Anne Sofie von Otter Lamenti Monteverdi Vivaldi Purcell Bertali LegrenziAnne Sofie von Otter


Monteverdi, Vivaldi, Purcell, Bertali, Legrenzi

Musica Antiqua Köln

on authentic instruments

Reinhard Goebel, conductor

Deutsche Grammophon, 1998

The first but misleading impression that you may have while reading the tracklist of Anne Sofie von Otter’s album Lamenti is that the programme is cheerless and even mournful, especially if you consider that all the works collected here have desperation for their subject, and Baroque desperation is one of the human conditions inspiring pity for a while, but able to annoy if it lasts longer.

Technically speaking, the lamento was one of the most successful musical genres of the Baroque period and virtually all the composers of the time wrote one or (preferably) more of these vocal pieces on woeful texts. The most famous of all lamenti is Claudio Monteverdi’s Lamento d’Arianna, which is conveniently included in this recording together with other vocal and instrumental works of the early Baroque, as the equally famous cantata Cessate, omai cessate by Antonio Vivaldi, Con che soavità, written by Monteverdi, together with rarities as Antonio Bertali’s Lamento della Regina d’Inghilterra or Henry Purcell’s Incassum, Lesbia, rogas and O Solitude. Two orchestral “intermezzi”, Il Ballo del Gran Duca by Giovanni Legrenzi and the lovely Ciaccona by Alessandro Piccinini complete the album.

If you think that the Ballo and the Ciaccona have been inserted to relieve the atmosphere of Lamenti, you are still wrong, but you have all the time to rethink this opinion as there are three vocal pieces before reaching the first of them and it is enough to listen to Anne Sofie von Otter to understand why this is not considered a mournful album but one of the finest works released in the last years of the 20th century.

Otter is a first-rate singer with a rich mezzosoprano voice and sensibility to guess and then to propose the different inspiration behind the six arias and cantatas she performs. Moreover, her crystalline timbre suits to perfection to the rarefied, noble character of these works.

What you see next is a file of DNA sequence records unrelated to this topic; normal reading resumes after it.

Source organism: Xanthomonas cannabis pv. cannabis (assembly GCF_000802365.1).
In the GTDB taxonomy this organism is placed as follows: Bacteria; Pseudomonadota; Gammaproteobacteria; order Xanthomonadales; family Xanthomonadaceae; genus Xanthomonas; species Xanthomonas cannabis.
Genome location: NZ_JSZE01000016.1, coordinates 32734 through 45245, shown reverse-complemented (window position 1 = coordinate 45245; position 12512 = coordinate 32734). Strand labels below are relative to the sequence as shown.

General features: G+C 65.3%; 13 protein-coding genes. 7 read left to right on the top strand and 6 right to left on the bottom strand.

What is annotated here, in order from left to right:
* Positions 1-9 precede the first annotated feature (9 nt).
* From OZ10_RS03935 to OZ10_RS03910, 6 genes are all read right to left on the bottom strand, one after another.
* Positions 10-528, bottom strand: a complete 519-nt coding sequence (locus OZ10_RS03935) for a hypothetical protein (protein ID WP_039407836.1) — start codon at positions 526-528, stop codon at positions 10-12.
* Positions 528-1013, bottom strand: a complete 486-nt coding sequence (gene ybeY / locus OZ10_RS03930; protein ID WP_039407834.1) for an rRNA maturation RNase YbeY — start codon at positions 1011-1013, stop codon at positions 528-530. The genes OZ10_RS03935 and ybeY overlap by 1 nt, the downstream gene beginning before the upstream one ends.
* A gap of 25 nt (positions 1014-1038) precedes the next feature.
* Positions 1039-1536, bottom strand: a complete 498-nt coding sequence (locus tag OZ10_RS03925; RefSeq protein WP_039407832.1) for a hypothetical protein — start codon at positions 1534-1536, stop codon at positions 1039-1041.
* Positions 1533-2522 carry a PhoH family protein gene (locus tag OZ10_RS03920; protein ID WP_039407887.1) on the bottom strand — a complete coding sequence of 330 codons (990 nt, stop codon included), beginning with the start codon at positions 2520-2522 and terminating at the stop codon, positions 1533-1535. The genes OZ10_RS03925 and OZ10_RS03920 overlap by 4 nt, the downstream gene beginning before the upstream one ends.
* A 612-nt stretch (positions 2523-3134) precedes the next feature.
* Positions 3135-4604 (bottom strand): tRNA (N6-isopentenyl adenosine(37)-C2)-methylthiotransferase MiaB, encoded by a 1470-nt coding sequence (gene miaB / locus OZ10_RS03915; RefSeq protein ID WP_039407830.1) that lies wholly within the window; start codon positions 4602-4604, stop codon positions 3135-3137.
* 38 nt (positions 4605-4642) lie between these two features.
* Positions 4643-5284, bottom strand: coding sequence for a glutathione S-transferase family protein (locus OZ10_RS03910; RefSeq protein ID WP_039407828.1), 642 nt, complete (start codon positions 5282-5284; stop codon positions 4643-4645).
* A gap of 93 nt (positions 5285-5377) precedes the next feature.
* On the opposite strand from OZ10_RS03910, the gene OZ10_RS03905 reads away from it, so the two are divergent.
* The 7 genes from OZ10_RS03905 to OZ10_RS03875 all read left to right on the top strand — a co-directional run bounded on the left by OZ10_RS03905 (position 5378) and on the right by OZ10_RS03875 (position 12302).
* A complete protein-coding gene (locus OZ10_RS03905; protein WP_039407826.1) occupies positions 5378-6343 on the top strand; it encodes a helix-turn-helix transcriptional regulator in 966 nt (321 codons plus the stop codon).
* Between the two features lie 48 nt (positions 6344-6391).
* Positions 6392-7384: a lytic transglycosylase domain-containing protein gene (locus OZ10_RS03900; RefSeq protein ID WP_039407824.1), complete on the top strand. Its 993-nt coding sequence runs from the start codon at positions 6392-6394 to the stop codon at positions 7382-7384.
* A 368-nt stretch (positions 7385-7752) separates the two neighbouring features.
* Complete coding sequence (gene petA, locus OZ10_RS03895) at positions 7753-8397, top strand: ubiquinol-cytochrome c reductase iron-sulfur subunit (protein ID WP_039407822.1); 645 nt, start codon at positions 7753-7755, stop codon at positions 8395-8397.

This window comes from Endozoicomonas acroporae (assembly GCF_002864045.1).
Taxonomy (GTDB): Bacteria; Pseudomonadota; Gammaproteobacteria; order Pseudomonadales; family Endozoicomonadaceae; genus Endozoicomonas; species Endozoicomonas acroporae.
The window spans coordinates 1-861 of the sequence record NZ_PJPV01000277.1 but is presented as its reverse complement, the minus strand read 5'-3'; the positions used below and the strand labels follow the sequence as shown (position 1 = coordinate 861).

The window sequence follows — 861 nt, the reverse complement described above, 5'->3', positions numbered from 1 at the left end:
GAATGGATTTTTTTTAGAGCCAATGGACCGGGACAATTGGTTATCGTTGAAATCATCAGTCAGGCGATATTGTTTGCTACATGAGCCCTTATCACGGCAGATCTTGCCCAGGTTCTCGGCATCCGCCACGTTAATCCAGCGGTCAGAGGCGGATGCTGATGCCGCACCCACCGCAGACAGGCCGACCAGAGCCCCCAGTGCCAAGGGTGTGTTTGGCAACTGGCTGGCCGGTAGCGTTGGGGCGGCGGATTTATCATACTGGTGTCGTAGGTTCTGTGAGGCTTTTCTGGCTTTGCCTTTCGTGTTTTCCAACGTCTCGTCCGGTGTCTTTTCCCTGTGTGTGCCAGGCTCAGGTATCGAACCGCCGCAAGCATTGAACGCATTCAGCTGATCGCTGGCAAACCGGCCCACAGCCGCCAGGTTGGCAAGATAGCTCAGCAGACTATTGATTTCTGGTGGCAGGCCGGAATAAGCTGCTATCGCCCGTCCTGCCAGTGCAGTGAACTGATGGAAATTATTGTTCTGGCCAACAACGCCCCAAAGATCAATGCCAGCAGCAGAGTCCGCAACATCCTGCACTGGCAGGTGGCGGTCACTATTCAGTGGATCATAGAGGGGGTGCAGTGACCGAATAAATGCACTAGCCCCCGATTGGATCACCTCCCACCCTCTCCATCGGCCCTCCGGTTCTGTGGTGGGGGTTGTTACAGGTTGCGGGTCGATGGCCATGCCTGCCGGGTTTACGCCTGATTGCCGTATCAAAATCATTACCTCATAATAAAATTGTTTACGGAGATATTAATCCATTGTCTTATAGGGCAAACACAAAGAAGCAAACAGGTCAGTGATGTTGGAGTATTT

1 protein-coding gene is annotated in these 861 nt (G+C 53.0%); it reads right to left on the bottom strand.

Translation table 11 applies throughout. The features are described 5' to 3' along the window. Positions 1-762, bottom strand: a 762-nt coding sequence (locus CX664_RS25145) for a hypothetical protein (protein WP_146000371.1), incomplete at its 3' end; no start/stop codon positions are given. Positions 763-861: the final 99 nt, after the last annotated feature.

The first track of Lamenti, Monteverdi’s Con che soavità, is tinged with a tender, delicate vein that nothing has to do with the gloomy expectations of the beginning and is a refined, contemplative and charming introduction to the world of early music. The next piece, Bertali’s Lamento della Regina d’Inghilterra is definitely sadder, but a fast central part stands out from the “static”, predominant feeling and anticipates Vivaldi’s Cessate, omai cessate, the cantata we find after the Ballo del Gran Duca.

Cessate, omai cessate is maybe the most stunning, the most original piece of Lamenti. Instead of singing with a resigned, depressed mood, Otter shows here her untameable temper and “laments” her abandonment with unrestrained fury (note her strong “r” and the choice of the accents), a psychological condition that is stressed also by conductor Reinhard Goebel, especially when he has to introduce the second part of the cantata.

Monteverdi’s Lamento d’Arianna is very well sung, but less surprising than the Vivaldi cantata, although Otter must be praised for the sense of disillusionment with which she characterizes her heroine, who seems to have lost even the strength to complain.

Purcell’s Incassum, Lesbia, rogas (written on the death of Queen Mary) and O Solitude are somehow apart, not because they are not a right choice for Lamenti, but because in the two works by the English composer Otter shows a warmth that she never revealed before, not even in Con che soavità, and that conquers immediately the listener.

Lamenti is a deceitful title, in a certain sense. If it is the only possible title to describe the kind of works recorded by Anne Sofie von Otter, it nonetheless gives no chance to guess the beauty and originality of the performance of the great Swedish mezzosoprano. There is no other choice than to listen to her to understand it completely.